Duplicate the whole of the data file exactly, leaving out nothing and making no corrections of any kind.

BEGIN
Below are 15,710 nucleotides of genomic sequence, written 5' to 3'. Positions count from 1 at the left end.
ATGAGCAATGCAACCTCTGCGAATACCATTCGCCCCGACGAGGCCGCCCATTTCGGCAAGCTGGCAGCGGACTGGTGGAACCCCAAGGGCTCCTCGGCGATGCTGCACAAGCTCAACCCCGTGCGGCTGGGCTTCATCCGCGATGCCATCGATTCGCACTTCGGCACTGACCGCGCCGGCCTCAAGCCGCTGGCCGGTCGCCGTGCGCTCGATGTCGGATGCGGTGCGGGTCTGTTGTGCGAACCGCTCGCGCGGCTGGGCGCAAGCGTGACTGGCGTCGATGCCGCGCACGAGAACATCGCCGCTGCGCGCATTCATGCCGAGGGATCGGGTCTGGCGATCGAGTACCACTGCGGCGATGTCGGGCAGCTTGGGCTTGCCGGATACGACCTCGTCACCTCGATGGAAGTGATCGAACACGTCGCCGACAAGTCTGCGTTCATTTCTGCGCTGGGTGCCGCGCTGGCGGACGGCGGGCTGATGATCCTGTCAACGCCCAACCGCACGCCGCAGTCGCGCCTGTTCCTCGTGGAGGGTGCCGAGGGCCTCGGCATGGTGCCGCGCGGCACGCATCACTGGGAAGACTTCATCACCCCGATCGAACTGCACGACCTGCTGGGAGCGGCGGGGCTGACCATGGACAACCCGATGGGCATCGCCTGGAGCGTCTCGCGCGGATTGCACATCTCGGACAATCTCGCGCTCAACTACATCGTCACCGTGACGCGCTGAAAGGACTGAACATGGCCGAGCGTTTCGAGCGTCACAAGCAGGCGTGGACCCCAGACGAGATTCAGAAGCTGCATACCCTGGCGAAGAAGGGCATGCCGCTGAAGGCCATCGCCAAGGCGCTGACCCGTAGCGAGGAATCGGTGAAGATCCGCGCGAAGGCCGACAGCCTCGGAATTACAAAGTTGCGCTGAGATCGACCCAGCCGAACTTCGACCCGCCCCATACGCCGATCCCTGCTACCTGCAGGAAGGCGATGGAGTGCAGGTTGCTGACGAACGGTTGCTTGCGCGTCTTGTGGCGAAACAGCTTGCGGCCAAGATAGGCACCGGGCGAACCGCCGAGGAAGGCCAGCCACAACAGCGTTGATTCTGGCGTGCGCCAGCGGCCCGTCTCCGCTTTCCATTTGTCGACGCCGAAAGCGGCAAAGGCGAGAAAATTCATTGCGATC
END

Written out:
Below are 15,710 nucleotides of genomic sequence, written 5' to 3'. Positions count from 1 at the left end.
ATGAGCAATGCAACCTCTGCGAATACCATTCGCCCCGACGAGGCCGCCCATTTCGGCAAGCTGGCAGCGGACTGGTGGAACCCCAAGGGCTCCTCGGCGATGCTGCACAAGCTCAACCCCGTGCGGCTGGGCTTCATCCGCGATGCCATCGATTCGCACTTCGGCACTGACCGCGCCGGCCTCAAGCCGCTGGCCGGTCGCCGTGCGCTCGATGTCGGATGCGGTGCGGGTCTGTTGTGCGAACCGCTCGCGCGGCTGGGCGCAAGCGTGACTGGCGTCGATGCCGCGCACGAGAACATCGCCGCTGCGCGCATTCATGCCGAGGGATCGGGTCTGGCGATCGAGTACCACTGCGGCGATGTCGGGCAGCTTGGGCTTGCCGGATACGACCTCGTCACCTCGATGGAAGTGATCGAACACGTCGCCGACAAGTCTGCGTTCATTTCTGCGCTGGGTGCCGCGCTGGCGGACGGCGGGCTGATGATCCTGTCAACGCCCAACCGCACGCCGCAGTCGCGCCTGTTCCTCGTGGAGGGTGCCGAGGGCCTCGGCATGGTGCCGCGCGGCACGCATCACTGGGAAGACTTCATCACCCCGATCGAACTGCACGACCTGCTGGGAGCGGCGGGGCTGACCATGGACAACCCGATGGGCATCGCCTGGAGCGTCTCGCGCGGATTGCACATCTCGGACAATCTCGCGCTCAACTACATCGTCACCGTGACGCGCTGAAAGGACTGAACATGGCCGAGCGTTTCGAGCGTCACAAGCAGGCGTGGACCCCAGACGAGATTCAGAAGCTGCATACCCTGGCGAAGAAGGGCATGCCGCTGAAGGCCATCGCCAAGGCGCTGACCCGTAGCGAGGAATCGGTGAAGATCCGCGCGAAGGCCGACAGCCTCGGAATTACAAAGTTGCGCTGAGATCGACCCAGCCGAACTTCGACCCGCCCCATACGCCGATCCCTGCTACCTGCAGGAAGGCGATGGAGTGCAGGTTGCTGACGAACGGTTGCTTGCGCGTCTTGTGGCGAAACAGCTTGCGGCCAAGATAGGCACCGGGCGAACCGCCGAGGAAGGCCAGCCACAACAGCGTTGATTCTGGCGTGCGCCAGCGGCCCGTCTCCGCTTTCCATTTGTCGACGCCGAAAGCGGCAAAGGCGAGAAAATTCATTGCGATC